For Huawei, another week of bad headlines means the company is facing trouble on a global scale
It was another bad week for Huawei: A public relations executive was arrested on spying charges in Poland on Thursday, and the U.S. Commerce Department blocked shipment of the company’s equipment back to Hong Kong this week. This is on top of the continuing saga of the December arrest of the company’s top finance executive.
The U.S. government has shown it intends to take action on more than a decade of accusations against the company at a tenuous time for U.S.-China relations. The moves against Huawei also call into question how the company will be able to expand the reach of its 5G equipment in the West, and how companies it competes with, such as Apple, may be perceived among Chinese consumers.
Here are the three big cases involving Huawei this week and what they mean for the company:
Huawei, long accused of spying, trade secrets theft and sanctions violations by U.S. intelligence, has denied the bulk of these allegations. Part of the company’s past arguments have been that its executives have never faced formal charges of spying.
That changed Thursday, when Polish law enforcement officials arrested a prominent Chinese Huawei executive in the country, according to The Wall Street Journal. The man, identified by Journal sources as a public relations officer and sales executive, was detained along with a Polish government information technology official.
The allegations in Poland include that the Huawei executive colluded with local officials to create avenues for collecting government information via the company’s equipment there.
Huawei’s research and development company, Santa Clara, Calif.-based Futurewei Technologies, was blocked this week from shipping telecommunications equipment and software manufactured stateside. The Commerce Department called the equipment a security risk.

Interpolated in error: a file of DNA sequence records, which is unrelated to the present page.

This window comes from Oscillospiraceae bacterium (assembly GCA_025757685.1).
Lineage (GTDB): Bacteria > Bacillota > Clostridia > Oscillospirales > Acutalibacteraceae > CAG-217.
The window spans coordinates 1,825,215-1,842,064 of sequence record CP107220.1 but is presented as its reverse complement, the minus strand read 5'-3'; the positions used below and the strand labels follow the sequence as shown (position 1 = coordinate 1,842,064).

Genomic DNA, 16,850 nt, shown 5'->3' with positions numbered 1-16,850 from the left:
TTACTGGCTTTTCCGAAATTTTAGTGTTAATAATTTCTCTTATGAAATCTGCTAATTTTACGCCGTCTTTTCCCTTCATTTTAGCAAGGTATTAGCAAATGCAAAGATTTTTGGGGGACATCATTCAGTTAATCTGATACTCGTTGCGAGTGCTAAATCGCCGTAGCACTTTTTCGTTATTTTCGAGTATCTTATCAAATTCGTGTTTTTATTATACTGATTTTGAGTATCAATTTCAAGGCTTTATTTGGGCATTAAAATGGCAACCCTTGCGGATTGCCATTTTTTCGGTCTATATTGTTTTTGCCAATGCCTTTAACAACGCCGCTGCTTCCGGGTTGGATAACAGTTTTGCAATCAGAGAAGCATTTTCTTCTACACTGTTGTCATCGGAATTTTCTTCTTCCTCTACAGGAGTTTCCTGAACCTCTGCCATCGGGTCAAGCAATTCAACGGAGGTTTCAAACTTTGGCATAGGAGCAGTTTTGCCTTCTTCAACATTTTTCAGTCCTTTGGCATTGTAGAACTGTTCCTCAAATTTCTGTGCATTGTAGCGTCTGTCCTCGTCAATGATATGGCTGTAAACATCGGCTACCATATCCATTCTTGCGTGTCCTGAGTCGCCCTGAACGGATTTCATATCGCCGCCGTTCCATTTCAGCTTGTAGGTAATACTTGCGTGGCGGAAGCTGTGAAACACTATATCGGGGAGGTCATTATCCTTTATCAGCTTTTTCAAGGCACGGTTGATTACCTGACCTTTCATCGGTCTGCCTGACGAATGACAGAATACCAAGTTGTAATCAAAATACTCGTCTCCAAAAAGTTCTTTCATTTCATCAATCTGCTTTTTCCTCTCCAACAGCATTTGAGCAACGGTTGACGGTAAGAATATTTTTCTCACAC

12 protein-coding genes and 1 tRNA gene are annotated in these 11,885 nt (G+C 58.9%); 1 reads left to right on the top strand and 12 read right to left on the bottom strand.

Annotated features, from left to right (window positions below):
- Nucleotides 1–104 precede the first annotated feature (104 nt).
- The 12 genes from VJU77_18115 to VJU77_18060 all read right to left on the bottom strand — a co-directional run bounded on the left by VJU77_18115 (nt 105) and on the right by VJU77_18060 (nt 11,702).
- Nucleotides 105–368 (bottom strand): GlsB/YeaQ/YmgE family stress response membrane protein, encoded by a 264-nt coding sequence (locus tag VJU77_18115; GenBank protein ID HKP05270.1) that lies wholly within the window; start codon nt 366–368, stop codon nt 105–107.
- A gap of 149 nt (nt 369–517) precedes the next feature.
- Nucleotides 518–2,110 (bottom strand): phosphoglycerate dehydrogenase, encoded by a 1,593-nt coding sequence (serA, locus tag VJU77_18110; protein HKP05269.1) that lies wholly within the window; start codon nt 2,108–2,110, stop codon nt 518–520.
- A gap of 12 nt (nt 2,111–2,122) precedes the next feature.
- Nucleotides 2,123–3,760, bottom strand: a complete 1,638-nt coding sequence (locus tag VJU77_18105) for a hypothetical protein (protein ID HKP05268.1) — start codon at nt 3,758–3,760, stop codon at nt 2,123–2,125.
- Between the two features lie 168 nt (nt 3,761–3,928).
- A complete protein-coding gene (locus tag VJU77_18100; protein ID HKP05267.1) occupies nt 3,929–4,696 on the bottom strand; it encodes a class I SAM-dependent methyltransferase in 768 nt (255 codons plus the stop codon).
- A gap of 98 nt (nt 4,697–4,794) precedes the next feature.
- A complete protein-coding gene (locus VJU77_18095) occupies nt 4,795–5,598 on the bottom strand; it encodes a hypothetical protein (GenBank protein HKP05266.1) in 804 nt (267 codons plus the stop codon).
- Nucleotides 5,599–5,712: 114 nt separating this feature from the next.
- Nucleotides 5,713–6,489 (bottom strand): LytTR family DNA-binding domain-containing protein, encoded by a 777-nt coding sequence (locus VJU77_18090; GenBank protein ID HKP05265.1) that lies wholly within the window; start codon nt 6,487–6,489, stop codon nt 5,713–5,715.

It’s part of a multipronged effort “to ratchet up the pressure on China,” said Tom Kellermann, chief cybersecurity officer of cybersecurity company Carbon Black and a former top cybersecurity official for The World Bank. “[The U.S. government’s] belief is that the entirety of the Huawei supply chain is compromised.”
Huawei has excelled in the production of telecommunications equipment, including equipment meant to provide 5G functionality. But pervasive intelligence concerns, which Huawei has long argued are politically motivated, have led to bans in several countries of Huawei’s telecom and 5G equipment, including the U.S., Japan, India and Australia.
The U.S. has until the end of January to file a formal extradition request in the highly controversial arrest of Meng Wanzhou, Huawei’s chief financial officer.
In response to her arrest, China has reportedly arrested at least 13 Canadians working in China and has threatened other retaliatory measures should Canada opt to extradite Meng to the United States. Meng has been accused of fraud related to payments allegedly made through international banks between a Huawei supplier in Hong Kong and Iran, a sanctioned country.
It is unclear whether the Department of Justice will go forward with the extradition request, or whether Canada will instead try to resolve the matter within its borders. Huawei has denied the allegations against Meng, and most recently, China’s ambassador to Canada said Canada’s demand for the release of its detained citizens is an example of “double standards” and “white supremacy.”